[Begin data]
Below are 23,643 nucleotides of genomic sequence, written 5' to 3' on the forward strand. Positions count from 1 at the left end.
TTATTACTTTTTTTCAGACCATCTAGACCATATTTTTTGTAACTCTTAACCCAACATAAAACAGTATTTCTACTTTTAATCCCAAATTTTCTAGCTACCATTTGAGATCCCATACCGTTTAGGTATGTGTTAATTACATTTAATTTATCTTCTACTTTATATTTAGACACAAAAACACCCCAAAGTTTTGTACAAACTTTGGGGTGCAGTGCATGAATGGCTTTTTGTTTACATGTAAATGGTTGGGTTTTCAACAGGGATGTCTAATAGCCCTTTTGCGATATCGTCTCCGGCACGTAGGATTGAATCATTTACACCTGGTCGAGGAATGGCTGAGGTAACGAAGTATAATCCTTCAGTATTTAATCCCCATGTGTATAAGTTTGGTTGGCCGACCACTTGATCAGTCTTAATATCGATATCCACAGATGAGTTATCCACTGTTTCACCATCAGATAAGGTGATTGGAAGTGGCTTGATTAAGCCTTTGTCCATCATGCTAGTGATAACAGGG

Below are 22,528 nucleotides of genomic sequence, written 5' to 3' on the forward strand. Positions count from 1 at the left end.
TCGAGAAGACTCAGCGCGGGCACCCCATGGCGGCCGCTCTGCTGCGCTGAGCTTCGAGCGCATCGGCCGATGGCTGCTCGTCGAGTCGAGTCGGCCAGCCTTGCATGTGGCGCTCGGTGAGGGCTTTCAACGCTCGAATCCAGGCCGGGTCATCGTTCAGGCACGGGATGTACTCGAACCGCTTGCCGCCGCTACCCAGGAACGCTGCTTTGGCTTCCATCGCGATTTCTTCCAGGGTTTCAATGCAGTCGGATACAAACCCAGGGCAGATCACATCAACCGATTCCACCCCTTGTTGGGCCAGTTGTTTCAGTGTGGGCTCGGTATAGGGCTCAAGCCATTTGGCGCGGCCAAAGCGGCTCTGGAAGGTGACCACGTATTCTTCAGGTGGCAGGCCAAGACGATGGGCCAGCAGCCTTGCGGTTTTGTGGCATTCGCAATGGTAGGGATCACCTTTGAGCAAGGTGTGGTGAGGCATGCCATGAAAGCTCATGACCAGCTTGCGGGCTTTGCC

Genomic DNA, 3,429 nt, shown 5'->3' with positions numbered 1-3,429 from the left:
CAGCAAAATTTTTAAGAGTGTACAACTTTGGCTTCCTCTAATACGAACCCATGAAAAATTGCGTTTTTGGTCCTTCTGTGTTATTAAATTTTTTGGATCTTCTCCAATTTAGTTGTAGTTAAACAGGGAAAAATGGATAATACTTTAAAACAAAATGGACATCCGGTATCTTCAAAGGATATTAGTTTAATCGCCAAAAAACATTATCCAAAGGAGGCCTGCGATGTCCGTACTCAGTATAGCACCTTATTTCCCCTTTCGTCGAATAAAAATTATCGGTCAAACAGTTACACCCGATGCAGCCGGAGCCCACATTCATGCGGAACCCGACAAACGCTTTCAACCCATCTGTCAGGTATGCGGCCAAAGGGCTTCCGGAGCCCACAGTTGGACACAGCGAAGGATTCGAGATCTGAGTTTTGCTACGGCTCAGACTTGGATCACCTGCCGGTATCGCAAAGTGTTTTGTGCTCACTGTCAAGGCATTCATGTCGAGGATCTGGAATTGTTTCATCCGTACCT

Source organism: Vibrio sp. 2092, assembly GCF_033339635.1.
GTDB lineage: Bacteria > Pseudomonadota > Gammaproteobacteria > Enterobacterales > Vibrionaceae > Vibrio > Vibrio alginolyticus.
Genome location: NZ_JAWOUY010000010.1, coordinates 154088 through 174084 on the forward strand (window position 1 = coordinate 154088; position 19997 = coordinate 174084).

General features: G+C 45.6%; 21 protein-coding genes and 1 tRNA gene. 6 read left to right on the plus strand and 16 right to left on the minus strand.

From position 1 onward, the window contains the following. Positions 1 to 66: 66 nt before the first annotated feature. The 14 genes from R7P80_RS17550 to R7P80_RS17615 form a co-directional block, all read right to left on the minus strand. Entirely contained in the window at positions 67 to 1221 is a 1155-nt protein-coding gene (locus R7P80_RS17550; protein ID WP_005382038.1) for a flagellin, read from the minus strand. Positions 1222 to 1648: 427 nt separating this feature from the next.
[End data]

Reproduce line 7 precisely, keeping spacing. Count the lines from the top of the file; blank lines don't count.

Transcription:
Source organism: Vibrio sp. 2092, assembly GCF_033339635.1.